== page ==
“Even in the case of a business transaction also there may be offences under the IPC more particularly sections 406, 420, 467, 468, etc. What is required to be considered is the nature of allegation and the accusation and not that the nature of accusation is arising out of a business transaction.”

The Court noted that respondent No.2 – accused has been charge¬sheeted for the offences punishable under sections 406 and 420, etc. and a charge-sheet has been filed in the court of learned Magistrate Court.

Hence, the order of the High Court granting anticipatory bail to respondent No.2 – accused was held to be un­sustainable and was set aside.

Important Rulings

State of Madhya Pradesh vs. Pradeep Sharma, (2014) 2 SCC 171

If anyone is declared as an absconder/proclaimed offender in terms of section 82 of Cr.PC, he is not entitled to relief of anticipatory bail.

“…the power exercisable under Section 438 of the Code is somewhat extraordinary in character and it is to be exercised only in exceptional cases where it appears that the person may be falsely implicated or where there are reasonable grounds for holding that a person accused of an offence is not likely to otherwise misuse his liberty.”

Lavesh v. State (NCT of Delhi), (2012) 8 SCC 730

“Normally, when the accused is ‘absconding’ and declared as a ‘proclaimed offender’, there is no question of granting anticipatory bail. We reiterate that when a person against whom a warrant had been issued and is absconding or concealing himself in order to avoid execution of warrant and declared as a proclaimed offender in terms of Section 82 of the Code he is not entitled to the relief of anticipatory bail.”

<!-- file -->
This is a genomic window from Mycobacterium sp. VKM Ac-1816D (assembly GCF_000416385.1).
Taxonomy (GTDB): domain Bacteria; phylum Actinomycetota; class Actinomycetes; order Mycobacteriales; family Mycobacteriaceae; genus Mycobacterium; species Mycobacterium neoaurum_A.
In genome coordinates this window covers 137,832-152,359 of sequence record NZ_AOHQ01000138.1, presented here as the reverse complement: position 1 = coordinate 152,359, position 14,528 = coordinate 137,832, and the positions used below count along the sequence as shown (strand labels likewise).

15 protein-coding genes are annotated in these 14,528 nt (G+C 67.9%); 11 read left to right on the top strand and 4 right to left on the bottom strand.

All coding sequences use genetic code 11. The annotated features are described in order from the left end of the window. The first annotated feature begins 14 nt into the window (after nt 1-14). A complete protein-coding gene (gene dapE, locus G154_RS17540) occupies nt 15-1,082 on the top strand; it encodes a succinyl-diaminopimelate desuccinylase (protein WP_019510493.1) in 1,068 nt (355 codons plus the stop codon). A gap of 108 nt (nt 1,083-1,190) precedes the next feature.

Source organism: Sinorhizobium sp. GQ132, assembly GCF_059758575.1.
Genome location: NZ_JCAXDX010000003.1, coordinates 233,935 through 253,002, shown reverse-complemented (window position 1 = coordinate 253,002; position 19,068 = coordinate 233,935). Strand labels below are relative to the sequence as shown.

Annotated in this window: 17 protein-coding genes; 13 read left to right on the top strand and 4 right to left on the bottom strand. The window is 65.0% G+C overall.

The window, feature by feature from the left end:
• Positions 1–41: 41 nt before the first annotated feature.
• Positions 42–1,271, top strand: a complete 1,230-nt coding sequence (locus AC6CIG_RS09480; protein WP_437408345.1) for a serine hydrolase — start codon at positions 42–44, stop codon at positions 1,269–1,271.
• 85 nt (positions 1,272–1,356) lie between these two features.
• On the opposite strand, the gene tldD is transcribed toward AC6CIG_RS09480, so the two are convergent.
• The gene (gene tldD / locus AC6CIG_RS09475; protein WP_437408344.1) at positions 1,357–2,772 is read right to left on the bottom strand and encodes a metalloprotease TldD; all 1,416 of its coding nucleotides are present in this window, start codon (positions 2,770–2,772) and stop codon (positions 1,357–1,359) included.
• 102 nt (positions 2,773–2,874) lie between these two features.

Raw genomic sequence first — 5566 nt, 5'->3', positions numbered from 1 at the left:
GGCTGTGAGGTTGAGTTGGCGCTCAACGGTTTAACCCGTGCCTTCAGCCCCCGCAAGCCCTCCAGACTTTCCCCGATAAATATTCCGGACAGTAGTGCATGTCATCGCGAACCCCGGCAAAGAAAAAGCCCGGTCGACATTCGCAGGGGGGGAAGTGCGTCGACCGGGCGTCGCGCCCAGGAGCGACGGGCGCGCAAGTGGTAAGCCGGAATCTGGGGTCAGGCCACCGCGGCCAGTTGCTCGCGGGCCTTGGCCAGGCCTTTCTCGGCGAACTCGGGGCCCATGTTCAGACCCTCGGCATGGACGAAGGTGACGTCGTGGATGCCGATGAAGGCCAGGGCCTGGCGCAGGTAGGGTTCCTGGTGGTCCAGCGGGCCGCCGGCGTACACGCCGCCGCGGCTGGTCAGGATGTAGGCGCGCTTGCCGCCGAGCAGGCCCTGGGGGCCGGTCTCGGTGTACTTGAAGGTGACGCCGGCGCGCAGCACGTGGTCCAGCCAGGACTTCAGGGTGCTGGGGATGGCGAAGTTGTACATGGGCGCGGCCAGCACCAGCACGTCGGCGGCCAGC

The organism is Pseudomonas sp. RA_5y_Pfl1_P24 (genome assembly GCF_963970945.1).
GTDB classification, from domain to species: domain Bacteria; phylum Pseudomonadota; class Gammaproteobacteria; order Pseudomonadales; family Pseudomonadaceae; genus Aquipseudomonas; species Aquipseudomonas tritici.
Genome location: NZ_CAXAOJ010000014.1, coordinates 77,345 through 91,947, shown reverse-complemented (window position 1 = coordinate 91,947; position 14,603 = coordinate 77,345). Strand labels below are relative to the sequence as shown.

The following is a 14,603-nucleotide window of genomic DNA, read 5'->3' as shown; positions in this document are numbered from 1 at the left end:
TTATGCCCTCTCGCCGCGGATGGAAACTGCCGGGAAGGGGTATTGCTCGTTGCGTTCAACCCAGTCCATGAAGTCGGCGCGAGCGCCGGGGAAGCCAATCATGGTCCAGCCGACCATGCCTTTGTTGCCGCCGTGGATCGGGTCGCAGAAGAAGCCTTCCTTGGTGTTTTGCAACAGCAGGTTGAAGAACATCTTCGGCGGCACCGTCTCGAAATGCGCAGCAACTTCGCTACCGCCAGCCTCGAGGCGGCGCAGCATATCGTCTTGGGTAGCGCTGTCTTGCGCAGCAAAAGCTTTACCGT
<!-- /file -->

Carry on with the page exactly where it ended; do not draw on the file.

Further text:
[Prem Shankar Prasad v. State of Bihar, 2021 SCC OnLine SC 955, decided on 21.10.2021]


For State: Advocate Devashish Bharuka

For Respondent No 2: Advocate Abhishek

*Judgment by: Justice MR Shah

Know Thy Judge | Justice M. R. Shah

Case BriefsSupreme Court

Supreme Court: The 3-judge bench of NV Ramana, CJ and Surya Kant* and Hima Kohli, JJ has explained the principles governing cancellation of bail and has held that it is necessary that ‘cogent and overwhelming reasons’ are present for the cancellation of bail.

“Conventionally, there can be supervening circumstances which may develop post the grant of bail and are non-conducive to fair trial, making it necessary to cancel the bail.”

Principles governing the cancellation of bail

Daulat Ram v. State of Haryana, (1995) 1 SCC 349

“Rejection of bail in a non¬bailable case at the initial stage and the cancellation of bail so granted, have to be considered and dealt with on different basis. Very cogent and overwhelming circumstances are necessary for an order directing the cancellation of the bail, already granted. Generally speaking, the grounds for cancellation of bail, broadly (illustrative and not exhaustive) are: interference or attempt to interfere with the due course of administration of Justice or evasion or attempt to evade the due course of justice or abuse of the concession granted to the accused in any manner. The satisfaction of the court, on the basis of material placed on the record of the possibility of the accused absconding is yet another reason justifying the cancellation of bail. However, bail once granted should not be cancelled in a mechanical manner without considering whether any supervening circumstances have rendered it no longer conducive to a fair trial to allow the accused to retain his freedom by enjoying the concession of bail during the trial.”

Adding to the abovementioned position, the Court, in the present case, said that